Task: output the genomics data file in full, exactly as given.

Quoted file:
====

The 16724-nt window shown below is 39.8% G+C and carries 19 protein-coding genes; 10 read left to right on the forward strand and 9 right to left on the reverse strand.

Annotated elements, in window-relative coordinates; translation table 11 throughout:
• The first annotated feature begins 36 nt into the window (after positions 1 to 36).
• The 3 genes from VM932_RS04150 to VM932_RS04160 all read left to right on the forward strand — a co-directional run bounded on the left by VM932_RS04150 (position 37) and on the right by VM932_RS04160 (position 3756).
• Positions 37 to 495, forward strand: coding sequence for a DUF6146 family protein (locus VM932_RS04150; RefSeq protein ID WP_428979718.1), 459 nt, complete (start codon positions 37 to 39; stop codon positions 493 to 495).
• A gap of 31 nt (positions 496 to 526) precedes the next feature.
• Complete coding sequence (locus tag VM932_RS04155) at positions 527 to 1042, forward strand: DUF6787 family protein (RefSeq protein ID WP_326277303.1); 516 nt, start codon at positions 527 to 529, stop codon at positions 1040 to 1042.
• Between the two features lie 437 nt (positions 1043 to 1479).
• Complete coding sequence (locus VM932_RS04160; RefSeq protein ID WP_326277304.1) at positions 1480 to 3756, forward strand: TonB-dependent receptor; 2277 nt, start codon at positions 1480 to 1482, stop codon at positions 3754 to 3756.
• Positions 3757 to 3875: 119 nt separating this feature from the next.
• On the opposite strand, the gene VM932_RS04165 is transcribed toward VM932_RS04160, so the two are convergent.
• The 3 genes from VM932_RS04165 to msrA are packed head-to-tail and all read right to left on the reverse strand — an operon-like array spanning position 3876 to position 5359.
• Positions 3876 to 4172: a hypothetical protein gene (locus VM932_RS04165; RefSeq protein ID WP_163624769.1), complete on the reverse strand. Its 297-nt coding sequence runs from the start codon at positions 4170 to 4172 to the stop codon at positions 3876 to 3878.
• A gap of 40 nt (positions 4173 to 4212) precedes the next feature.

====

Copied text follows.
The 16724-nt window shown below is 39.8% G+C and carries 19 protein-coding genes; 10 read left to right on the forward strand and 9 right to left on the reverse strand.

Annotated elements, in window-relative coordinates; translation table 11 throughout:
• The first annotated feature begins 36 nt into the window (after positions 1 to 36).
• The 3 genes from VM932_RS04150 to VM932_RS04160 all read left to right on the forward strand — a co-directional run bounded on the left by VM932_RS04150 (position 37) and on the right by VM932_RS04160 (position 3756).
• Positions 37 to 495, forward strand: coding sequence for a DUF6146 family protein (locus VM932_RS04150; RefSeq protein ID WP_428979718.1), 459 nt, complete (start codon positions 37 to 39; stop codon positions 493 to 495).
• A gap of 31 nt (positions 496 to 526) precedes the next feature.
• Complete coding sequence (locus tag VM932_RS04155) at positions 527 to 1042, forward strand: DUF6787 family protein (RefSeq protein ID WP_326277303.1); 516 nt, start codon at positions 527 to 529, stop codon at positions 1040 to 1042.
• Between the two features lie 437 nt (positions 1043 to 1479).
• Complete coding sequence (locus VM932_RS04160; RefSeq protein ID WP_326277304.1) at positions 1480 to 3756, forward strand: TonB-dependent receptor; 2277 nt, start codon at positions 1480 to 1482, stop codon at positions 3754 to 3756.
• Positions 3757 to 3875: 119 nt separating this feature from the next.
• On the opposite strand, the gene VM932_RS04165 is transcribed toward VM932_RS04160, so the two are convergent.
• The 3 genes from VM932_RS04165 to msrA are packed head-to-tail and all read right to left on the reverse strand — an operon-like array spanning position 3876 to position 5359.
• Positions 3876 to 4172: a hypothetical protein gene (locus VM932_RS04165; RefSeq protein ID WP_163624769.1), complete on the reverse strand. Its 297-nt coding sequence runs from the start codon at positions 4170 to 4172 to the stop codon at positions 3876 to 3878.
• A gap of 40 nt (positions 4173 to 4212) precedes the next feature.